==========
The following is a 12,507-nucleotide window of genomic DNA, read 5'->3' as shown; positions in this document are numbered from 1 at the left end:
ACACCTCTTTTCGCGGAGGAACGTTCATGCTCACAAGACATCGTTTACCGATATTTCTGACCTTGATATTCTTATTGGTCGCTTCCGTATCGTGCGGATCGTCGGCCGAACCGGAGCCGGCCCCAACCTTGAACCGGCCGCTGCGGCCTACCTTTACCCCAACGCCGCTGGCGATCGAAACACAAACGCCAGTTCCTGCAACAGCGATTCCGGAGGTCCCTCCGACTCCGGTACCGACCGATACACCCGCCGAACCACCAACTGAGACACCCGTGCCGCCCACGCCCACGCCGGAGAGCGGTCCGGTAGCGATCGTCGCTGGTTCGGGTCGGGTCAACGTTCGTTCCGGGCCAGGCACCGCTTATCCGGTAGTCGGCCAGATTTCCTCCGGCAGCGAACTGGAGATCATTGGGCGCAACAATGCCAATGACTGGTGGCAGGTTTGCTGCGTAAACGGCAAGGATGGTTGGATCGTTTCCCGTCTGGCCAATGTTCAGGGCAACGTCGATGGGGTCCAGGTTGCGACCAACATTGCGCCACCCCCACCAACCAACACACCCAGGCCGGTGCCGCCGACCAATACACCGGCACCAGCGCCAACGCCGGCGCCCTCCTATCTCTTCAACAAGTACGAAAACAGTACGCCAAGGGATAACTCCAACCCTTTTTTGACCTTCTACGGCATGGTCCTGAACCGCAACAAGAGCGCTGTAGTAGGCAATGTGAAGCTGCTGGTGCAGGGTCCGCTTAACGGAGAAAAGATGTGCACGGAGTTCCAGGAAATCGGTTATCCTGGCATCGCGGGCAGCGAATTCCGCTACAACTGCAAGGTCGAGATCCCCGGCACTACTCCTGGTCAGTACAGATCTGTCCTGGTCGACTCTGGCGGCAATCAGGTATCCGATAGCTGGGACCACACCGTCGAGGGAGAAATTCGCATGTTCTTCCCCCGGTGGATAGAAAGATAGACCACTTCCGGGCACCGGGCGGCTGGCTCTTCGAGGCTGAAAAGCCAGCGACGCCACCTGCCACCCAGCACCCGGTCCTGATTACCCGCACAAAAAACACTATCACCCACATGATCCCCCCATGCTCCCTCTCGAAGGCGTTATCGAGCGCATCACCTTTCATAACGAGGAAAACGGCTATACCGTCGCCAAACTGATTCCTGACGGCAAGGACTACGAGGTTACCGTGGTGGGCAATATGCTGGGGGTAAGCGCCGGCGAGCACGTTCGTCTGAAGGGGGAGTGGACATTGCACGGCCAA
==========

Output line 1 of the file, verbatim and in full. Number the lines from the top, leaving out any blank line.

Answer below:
The following is a 12,507-nucleotide window of genomic DNA, read 5'->3' as shown; positions in this document are numbered from 1 at the left end: